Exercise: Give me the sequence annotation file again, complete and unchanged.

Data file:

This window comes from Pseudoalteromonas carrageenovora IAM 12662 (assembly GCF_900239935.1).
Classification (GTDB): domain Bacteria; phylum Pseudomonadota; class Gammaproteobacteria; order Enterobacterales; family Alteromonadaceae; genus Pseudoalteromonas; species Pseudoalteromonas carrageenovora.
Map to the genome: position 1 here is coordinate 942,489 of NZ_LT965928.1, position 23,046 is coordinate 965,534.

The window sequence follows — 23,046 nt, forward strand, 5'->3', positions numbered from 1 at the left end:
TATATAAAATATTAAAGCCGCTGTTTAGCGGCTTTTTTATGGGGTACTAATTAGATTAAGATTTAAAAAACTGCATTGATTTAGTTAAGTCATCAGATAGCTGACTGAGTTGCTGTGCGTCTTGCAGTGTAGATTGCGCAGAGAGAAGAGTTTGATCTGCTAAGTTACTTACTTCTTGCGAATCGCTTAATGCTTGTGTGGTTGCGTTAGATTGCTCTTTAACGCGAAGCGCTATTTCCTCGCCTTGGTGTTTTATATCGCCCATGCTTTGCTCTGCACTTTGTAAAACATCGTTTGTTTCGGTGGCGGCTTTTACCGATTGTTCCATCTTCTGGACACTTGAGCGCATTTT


This window comes from Pseudoalteromonas carrageenovora IAM 12662 (assembly GCF_900239935.1).
Classification (GTDB): domain Bacteria; phylum Pseudomonadota; class Gammaproteobacteria; order Enterobacterales; family Alteromonadaceae; genus Pseudoalteromonas; species Pseudoalteromonas carrageenovora.
Map to the genome: position 1 here is coordinate 942,489 of NZ_LT965928.1, position 23,046 is coordinate 965,534.

The window sequence follows — 23,046 nt, forward strand, 5'->3', positions numbered from 1 at the left end:
TATATAAAATATTAAAGCCGCTGTTTAGCGGCTTTTTTATGGGGTACTAATTAGATTAAGATTTAAAAAACTGCATTGATTTAGTTAAGTCATCAGATAGCTGACTGAGTTGCTGTGCGTCTTGCAGTGTAGATTGCGCAGAGAGAAGAGTTTGATCTGCTAAGTTACTTACTTCTTGCGAATCGCTTAATGCTTGTGTGGTTGCGTTAGATTGCTCTTTAACGCGAAGCGCTATTTCCTCGCCTTGGTGTTTTATATCGCCCATGCTTTGCTCTGCACTTTGTAAAACATCGTTTGTTTCGGTGGCGGCTTTTACCGATTGTTCCATCTTCTGGACACTTGAGCGCATTTT